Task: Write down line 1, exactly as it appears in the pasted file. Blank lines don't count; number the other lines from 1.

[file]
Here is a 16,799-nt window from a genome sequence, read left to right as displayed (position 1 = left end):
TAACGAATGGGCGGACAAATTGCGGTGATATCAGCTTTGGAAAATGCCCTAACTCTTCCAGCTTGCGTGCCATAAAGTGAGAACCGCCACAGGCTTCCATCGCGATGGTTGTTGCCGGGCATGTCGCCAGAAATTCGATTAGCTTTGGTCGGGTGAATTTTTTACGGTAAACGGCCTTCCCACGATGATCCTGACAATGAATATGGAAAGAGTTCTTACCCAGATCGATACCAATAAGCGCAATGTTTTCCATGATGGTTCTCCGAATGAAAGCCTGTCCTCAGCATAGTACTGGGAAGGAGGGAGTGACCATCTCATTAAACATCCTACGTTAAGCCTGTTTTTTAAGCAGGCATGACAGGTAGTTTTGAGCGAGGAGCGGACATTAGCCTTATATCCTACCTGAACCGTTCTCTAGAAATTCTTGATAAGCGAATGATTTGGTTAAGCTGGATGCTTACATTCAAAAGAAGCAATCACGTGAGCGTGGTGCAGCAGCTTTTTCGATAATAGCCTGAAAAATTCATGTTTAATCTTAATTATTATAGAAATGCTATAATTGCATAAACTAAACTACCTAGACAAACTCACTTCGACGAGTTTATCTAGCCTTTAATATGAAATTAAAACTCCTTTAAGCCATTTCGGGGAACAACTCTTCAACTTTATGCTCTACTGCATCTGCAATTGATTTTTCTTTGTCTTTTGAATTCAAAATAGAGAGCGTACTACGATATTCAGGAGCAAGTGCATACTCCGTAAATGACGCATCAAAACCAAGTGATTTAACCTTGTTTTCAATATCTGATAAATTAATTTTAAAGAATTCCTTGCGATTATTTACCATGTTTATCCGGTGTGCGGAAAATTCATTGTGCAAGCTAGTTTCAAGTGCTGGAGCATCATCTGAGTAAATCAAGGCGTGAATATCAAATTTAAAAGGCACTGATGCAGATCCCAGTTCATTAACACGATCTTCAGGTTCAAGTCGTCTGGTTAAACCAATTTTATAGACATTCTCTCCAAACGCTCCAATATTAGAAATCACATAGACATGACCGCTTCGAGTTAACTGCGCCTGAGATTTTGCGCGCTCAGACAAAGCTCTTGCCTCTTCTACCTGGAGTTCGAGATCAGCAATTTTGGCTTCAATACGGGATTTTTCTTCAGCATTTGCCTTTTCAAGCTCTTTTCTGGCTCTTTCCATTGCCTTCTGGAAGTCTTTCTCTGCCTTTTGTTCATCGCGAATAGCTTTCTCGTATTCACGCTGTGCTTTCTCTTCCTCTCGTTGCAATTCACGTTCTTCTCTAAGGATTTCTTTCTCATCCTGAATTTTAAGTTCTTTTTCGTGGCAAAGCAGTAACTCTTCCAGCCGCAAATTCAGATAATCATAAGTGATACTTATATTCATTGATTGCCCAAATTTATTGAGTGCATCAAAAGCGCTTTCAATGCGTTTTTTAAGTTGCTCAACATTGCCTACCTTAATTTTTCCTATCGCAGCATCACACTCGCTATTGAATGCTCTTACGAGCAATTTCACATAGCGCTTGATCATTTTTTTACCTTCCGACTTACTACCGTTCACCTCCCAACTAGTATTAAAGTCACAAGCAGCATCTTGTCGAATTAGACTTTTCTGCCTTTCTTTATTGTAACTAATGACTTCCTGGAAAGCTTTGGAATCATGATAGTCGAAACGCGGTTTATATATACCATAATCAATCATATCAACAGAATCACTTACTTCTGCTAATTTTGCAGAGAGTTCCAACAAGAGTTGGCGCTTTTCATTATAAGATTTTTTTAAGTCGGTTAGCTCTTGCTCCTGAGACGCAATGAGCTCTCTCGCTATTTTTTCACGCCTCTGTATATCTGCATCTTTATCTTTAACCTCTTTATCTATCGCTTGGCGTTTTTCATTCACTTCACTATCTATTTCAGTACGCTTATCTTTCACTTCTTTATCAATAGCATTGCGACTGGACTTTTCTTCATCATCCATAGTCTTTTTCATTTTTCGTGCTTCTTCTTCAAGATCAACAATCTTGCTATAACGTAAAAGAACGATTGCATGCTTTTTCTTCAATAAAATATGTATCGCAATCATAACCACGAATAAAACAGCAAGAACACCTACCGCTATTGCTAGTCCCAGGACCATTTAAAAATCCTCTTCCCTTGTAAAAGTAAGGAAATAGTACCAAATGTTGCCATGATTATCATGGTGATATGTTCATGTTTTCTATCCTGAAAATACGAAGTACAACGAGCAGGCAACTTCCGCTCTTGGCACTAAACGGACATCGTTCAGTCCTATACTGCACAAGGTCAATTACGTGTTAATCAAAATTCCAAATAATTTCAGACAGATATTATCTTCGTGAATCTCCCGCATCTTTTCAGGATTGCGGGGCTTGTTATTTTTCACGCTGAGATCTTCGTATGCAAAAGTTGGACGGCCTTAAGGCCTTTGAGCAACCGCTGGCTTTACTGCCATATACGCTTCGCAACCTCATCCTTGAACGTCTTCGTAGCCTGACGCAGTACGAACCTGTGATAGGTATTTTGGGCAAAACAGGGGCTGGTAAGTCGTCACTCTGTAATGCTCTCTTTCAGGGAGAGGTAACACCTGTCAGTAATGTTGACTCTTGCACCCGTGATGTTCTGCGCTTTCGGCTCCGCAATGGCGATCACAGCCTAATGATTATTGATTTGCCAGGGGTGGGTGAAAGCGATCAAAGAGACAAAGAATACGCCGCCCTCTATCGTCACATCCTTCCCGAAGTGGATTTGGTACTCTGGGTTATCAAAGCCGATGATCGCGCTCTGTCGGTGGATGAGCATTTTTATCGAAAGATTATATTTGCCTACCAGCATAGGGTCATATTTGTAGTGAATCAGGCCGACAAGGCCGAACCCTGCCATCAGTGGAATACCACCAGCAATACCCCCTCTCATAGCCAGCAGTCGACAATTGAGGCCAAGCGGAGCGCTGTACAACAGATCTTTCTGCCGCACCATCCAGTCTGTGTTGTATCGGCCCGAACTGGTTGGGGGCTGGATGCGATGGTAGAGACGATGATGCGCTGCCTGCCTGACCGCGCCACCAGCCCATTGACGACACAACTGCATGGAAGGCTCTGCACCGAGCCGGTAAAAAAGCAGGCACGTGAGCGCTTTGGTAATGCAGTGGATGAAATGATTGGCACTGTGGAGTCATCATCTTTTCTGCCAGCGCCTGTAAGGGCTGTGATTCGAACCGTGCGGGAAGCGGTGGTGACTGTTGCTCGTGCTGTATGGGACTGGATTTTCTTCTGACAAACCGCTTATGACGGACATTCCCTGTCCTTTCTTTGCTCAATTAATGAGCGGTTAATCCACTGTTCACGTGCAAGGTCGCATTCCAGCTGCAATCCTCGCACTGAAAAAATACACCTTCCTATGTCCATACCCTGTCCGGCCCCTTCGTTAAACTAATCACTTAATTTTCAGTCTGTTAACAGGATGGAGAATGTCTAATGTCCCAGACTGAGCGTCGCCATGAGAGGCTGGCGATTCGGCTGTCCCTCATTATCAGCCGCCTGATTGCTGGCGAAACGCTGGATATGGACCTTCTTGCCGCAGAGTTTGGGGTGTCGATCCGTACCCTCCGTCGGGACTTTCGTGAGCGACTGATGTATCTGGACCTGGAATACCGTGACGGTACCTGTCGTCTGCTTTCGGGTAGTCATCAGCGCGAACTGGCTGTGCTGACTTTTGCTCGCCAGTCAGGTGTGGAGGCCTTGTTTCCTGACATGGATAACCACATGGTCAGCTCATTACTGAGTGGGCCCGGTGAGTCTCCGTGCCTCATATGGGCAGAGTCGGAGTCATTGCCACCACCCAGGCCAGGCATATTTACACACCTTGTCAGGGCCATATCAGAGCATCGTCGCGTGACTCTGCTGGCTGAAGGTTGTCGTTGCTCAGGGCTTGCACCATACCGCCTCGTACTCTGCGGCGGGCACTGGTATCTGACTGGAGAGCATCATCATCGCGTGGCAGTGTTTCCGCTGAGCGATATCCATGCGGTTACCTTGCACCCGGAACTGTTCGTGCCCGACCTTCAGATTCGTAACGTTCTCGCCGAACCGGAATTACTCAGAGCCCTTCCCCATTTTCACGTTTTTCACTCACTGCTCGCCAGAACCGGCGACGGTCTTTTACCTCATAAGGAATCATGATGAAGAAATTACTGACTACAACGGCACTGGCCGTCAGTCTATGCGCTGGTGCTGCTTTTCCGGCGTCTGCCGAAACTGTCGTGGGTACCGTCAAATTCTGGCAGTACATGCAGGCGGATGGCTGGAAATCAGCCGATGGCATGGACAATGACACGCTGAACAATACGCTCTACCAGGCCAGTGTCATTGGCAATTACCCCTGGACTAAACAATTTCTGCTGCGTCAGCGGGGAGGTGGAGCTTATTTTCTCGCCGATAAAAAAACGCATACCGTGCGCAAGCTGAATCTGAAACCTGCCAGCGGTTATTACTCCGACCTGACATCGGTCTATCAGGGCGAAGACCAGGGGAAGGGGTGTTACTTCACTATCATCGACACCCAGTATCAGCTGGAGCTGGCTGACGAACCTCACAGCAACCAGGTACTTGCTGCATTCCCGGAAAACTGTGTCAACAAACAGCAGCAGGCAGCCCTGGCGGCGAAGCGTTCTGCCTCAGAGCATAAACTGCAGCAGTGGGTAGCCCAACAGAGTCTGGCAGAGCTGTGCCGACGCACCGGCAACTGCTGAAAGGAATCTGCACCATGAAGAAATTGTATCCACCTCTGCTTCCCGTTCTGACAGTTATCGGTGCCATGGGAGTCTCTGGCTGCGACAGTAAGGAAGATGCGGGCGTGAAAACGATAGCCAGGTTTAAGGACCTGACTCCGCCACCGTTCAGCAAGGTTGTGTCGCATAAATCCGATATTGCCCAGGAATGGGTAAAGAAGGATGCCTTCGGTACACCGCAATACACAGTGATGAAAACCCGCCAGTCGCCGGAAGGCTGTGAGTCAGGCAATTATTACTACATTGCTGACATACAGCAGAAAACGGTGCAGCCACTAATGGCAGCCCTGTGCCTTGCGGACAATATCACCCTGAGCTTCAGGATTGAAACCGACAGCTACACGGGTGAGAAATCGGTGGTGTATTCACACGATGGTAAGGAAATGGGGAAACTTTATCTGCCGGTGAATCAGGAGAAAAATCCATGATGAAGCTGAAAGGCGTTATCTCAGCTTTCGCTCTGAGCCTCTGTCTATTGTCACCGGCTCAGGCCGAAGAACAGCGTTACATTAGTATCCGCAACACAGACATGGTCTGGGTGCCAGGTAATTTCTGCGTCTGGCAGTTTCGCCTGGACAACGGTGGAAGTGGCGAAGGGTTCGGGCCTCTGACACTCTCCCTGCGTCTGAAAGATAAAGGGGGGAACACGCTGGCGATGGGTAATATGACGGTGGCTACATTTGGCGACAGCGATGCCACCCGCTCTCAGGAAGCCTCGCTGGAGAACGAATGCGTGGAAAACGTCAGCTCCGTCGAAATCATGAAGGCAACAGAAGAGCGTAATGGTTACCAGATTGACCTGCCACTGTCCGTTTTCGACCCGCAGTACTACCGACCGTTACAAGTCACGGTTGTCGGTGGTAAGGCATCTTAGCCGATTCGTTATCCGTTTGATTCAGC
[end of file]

Here is a 16,799-nt window from a genome sequence, read left to right as displayed (position 1 = left end):